Not a good sign: this
Assessor larva (day 1) is
lying on the bottom—
healthy larvae swim
freely at this stage.
(2009). It took me a total of eight attempts before I was
able to get the first six fry through metamorphosis.
I should note here that I use only very simple equipment—no special larval rearing tanks, no complicated
plankton cultures. I just feed phytoplankton (
Nannochloropsis salina) and the usual rotifers (Brachionus pli-catilis). But because I had problems with contaminated
Nannochloropsis on a number of occasions, I also used
“AlgaGen Phycopure,” a live phytoplankton mix, as backup. The rearing tank was a 5-gallon (20-L) aquarium kit
for freshwater shrimps, with the back and end glass sides
blacked out. The tank was placed on a dark blue base.
Food For rEaring
The Brachionus were cultured in two 1.3-gallon (5-L)
buckets and fed with Nannochloropsis. They were en-
riched prior to use by putting 1/5 gallon (0.7 L) of the
culture liquid in a 2/5 gallon ( 1.5-L) water bottle made of
PET plastic, with a drop of “INVE Selco Easy DHA” added
and the whole then “incubated” for around four hours.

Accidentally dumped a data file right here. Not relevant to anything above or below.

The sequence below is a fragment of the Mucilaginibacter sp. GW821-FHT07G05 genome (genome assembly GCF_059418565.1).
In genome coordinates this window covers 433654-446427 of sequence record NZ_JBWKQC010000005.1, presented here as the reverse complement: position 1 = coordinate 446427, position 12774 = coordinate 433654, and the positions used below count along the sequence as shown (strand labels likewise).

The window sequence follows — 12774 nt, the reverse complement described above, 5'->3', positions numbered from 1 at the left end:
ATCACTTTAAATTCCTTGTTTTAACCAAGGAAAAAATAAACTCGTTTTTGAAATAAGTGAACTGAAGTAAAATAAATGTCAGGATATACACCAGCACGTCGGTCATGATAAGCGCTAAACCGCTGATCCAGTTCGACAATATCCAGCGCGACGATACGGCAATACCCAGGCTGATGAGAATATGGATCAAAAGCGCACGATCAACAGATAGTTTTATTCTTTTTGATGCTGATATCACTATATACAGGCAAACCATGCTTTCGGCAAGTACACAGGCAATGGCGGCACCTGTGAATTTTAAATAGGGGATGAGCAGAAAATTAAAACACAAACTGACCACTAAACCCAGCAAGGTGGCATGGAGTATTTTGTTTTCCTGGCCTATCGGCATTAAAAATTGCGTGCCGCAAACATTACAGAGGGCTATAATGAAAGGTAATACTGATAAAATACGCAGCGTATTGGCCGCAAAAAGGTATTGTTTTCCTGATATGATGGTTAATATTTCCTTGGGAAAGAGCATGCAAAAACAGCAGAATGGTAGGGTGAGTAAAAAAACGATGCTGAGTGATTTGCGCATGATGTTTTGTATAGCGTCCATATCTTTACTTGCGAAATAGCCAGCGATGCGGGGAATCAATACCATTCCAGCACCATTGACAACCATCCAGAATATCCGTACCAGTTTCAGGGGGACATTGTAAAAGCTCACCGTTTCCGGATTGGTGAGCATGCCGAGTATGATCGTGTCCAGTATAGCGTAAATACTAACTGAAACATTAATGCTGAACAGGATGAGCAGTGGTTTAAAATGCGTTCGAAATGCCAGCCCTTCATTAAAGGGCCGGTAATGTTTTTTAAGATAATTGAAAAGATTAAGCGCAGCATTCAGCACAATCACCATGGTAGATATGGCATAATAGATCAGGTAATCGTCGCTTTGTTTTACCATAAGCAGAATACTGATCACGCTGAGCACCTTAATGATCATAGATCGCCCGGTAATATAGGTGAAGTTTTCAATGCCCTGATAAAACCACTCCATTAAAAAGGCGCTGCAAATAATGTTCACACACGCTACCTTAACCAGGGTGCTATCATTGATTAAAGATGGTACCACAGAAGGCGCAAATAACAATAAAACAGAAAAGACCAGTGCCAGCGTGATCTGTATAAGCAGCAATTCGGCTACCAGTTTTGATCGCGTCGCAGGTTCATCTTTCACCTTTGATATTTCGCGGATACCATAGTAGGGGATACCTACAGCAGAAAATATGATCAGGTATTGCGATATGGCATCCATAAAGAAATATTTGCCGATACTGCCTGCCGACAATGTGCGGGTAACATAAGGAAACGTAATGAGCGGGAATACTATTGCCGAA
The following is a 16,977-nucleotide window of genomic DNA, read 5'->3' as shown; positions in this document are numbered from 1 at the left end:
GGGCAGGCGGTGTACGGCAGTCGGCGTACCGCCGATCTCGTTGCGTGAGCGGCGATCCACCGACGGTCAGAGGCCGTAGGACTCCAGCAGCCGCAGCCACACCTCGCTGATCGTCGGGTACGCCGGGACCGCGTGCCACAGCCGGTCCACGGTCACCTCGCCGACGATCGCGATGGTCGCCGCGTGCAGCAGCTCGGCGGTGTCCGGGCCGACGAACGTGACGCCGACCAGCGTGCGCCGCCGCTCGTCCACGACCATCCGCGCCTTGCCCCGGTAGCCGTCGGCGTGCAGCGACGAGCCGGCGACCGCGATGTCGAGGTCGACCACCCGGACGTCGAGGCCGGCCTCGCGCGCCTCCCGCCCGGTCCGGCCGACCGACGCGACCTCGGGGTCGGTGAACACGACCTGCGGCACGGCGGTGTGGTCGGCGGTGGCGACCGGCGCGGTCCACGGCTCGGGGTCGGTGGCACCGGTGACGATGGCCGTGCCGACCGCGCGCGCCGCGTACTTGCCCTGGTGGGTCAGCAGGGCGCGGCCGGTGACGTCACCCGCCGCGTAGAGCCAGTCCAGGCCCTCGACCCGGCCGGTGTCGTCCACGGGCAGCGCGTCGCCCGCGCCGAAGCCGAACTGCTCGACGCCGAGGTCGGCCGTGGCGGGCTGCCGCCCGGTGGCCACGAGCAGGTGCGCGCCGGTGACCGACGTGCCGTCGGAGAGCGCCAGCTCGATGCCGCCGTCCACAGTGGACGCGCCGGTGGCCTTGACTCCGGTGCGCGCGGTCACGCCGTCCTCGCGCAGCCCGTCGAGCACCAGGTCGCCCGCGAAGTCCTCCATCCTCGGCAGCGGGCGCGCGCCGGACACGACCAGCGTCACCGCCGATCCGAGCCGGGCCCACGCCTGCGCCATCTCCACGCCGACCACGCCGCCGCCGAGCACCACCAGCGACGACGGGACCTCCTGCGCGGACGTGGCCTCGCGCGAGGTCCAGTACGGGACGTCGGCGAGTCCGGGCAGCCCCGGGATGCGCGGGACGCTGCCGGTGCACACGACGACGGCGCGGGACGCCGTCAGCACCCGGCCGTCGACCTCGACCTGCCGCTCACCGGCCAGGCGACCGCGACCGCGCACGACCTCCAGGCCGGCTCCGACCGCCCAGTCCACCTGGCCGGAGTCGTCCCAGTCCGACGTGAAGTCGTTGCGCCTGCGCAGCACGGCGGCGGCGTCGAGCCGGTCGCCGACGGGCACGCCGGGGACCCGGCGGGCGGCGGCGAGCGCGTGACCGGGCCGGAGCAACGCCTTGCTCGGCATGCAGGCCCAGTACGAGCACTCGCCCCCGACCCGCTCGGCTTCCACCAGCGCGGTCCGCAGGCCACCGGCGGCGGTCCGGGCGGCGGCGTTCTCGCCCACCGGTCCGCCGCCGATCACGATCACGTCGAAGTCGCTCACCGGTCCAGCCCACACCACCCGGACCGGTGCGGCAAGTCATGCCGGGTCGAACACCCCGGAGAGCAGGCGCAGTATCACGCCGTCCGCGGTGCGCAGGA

The rotifers were strained off using a 55-micron gauze
prior to feeding. However, during the first experiments
I worked with an emulsion of egg yolk, fish oil, and Li-
povit. By chance I discovered that the larvae would snap
up Artemia nauplii as early as the fourth day, though I
am unsure whether they were able to digest them at this
early age. During my first successful rearing attempt I
added nauplii starting on the sixth day but didn’t com-
pletely stop feeding Brachionus until the 16th day. The
nauplii were again enriched with “Selco Easy DHA” in
the refrigerator for 12 hours.
HatcHing tHE larvaE
The larvae hatch after five nights. Because brooding
males remain well hidden, the aquarist often doesn’t get
to see the spawn. Hence it is sensible, in order to know
when to expect hatching, to note when the male disappears and work on the basis of five nights to fruition.
The larvae can be readily enticed to the surface with a
flashlight or dim light bulb and then caught out.
tHE First days oF liFE
In the first days the only equipment in my rearing tank
was a heater-stat and an airline. The larvae apparently
appreciated a relatively strong current without any diffuser. During the first days of life of the fish larvae the
Left: Larva of A. flavissimus on its first day of life. The grid ( 5 mm)
is for purposes of scale.
Right: In the first hours after hatching Assessor larvae still have a
prominent yolk sac that ensures their survival until they are able
to take their first food.